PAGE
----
The Film Room: Ion Cutelaba

By Kevin Wilson Apr 26, 2019
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Moldovan prospect Ion Cutelaba will face perhaps the most difficult test of his career when he takes on Glover Teixeira in a light heavyweight showcase at UFC Fight Night 150 on Saturday at the BB&T Center in Sunrise, Florida. Some fans may not know much about “The Hulk,” but at just 25 years of age, he has a real shot at becoming a contender inside what is arguably the Ultimate Fighting Championship’s weakest division.

Cutelaba steps into the spotlight in this installment of The Film Room.



Cutelaba is not going to wow us with anything we have not seen before. He has the athleticism and understanding of the basics of striking to dominate opponents at close range and in the clinch. Most of his striking is done with his opponent’s back to the cage, where he can unload combos to the head and body. He also likes to switch between trading in the pocket against the cage and clinching with opponents and striking from there, which makes his aggression more unpredictable. The only concern with his cage striking is how he often gets overzealous and swings wildly, allowing the opponent to circle off the cage. If he can learn to be patient in these moments of madness, he will have much more success keeping opponents on the cage.



Cutelaba likes to mix in his exchanges against the cage with some clinch work. Notice how he will throw a wild overhand and place it behind the head to grab the clinch. If the punch lands clean, it is a bonus, but he is really just throwing the overhand to initiate the clinch. This is a tactic upon which Daniel Cormier has built his career, and Cutelaba is slowly learning little tricks like this to achieve the double- or single-collar tie. Once in the clinch, Cutelaba likes his elbows and knees to the body, but he will also throw uppercuts with a single-collar tie, again reminiscent of Cormier.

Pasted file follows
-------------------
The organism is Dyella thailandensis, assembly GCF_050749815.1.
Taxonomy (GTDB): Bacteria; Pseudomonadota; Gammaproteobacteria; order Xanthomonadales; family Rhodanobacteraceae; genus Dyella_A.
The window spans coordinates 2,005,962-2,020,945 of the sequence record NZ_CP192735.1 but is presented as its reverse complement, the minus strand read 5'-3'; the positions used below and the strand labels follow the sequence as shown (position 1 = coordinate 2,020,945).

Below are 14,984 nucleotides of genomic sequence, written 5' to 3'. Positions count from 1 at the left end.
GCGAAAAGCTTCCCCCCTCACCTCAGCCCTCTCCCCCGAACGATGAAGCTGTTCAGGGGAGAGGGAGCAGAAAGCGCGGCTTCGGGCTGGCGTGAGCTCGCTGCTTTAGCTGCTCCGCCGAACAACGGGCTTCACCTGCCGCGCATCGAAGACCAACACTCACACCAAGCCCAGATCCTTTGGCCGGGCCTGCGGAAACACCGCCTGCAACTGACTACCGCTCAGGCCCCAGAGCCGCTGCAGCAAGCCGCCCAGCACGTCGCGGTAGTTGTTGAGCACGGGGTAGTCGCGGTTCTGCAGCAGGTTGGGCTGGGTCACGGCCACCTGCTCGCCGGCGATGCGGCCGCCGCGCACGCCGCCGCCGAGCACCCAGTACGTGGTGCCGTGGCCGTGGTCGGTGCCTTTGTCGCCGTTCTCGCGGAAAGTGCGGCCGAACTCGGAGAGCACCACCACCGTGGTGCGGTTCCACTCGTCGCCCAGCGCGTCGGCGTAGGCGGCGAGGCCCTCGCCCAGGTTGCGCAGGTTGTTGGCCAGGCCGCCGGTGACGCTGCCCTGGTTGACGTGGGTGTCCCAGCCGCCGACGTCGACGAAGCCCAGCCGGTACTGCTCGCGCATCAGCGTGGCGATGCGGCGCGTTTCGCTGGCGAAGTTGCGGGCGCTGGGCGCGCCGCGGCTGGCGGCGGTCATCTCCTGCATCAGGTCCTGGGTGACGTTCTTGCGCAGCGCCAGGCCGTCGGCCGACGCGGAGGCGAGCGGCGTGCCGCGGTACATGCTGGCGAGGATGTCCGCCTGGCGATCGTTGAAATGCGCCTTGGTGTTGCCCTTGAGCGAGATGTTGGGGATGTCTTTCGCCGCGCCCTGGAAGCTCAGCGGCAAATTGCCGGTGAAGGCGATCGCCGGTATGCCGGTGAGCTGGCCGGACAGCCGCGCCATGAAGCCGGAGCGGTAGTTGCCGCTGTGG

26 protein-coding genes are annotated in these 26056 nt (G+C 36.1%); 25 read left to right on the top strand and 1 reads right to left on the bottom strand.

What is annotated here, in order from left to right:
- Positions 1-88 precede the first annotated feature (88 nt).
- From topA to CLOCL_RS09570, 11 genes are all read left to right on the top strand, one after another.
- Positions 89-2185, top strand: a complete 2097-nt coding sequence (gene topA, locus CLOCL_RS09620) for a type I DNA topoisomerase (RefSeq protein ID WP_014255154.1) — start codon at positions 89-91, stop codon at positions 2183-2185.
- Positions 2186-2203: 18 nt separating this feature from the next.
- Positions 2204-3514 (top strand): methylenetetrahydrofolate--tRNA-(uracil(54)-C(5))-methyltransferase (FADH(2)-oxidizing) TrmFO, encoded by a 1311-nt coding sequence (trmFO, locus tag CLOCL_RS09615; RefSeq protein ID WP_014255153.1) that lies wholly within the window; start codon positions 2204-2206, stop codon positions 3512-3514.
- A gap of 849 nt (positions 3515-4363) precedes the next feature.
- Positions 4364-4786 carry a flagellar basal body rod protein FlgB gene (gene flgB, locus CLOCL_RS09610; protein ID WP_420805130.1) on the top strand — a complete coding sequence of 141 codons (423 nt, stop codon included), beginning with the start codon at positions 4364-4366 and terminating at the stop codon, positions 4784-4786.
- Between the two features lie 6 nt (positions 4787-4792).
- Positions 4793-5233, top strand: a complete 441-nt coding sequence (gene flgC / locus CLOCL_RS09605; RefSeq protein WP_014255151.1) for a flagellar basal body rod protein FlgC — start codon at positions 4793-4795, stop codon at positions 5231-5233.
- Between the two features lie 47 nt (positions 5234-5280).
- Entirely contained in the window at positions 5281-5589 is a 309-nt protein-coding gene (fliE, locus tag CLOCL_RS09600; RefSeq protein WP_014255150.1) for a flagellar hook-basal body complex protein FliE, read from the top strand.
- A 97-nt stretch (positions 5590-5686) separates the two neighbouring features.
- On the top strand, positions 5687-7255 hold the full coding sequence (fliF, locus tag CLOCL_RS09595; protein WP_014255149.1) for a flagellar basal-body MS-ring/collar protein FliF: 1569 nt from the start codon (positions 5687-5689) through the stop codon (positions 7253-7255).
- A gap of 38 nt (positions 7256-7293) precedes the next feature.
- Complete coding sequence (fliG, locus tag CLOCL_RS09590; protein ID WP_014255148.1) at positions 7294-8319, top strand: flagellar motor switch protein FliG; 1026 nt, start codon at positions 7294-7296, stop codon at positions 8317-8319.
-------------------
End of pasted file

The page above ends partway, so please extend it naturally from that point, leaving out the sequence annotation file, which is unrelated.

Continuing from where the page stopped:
Although most of his striking is done up close, Cutelaba has become adept enough at striking at a distance to cause problems for most of his opponents. His leading attacks from range are used to back the opponent to the cage, but he has shown he can win fights with exchanges in the center of the Octagon, too. It would be nice to see him rely a little less on his clinch and cage work and develop his outside striking more. Perhaps those improvements will come with time.



Cutelaba started off as a wrestler with a sambo background, but we have not seen much of his grappling in the UFC. He has proven to have decent transitional grappling and the ability to reverse opponents’ takedowns to achieve top position, but a grappling-based fighter like Teixeira or Cormier could end up being his kryptonite. Honestly, it would be better for Cutelaba’s career if his fight with Teixeira hits the ground, so he can show he is not just a one-dimensional striker. However, it seems doubtful he will take any chances with the Brazilian, as he probably avoids grappling exchanges at all times. Advertisement

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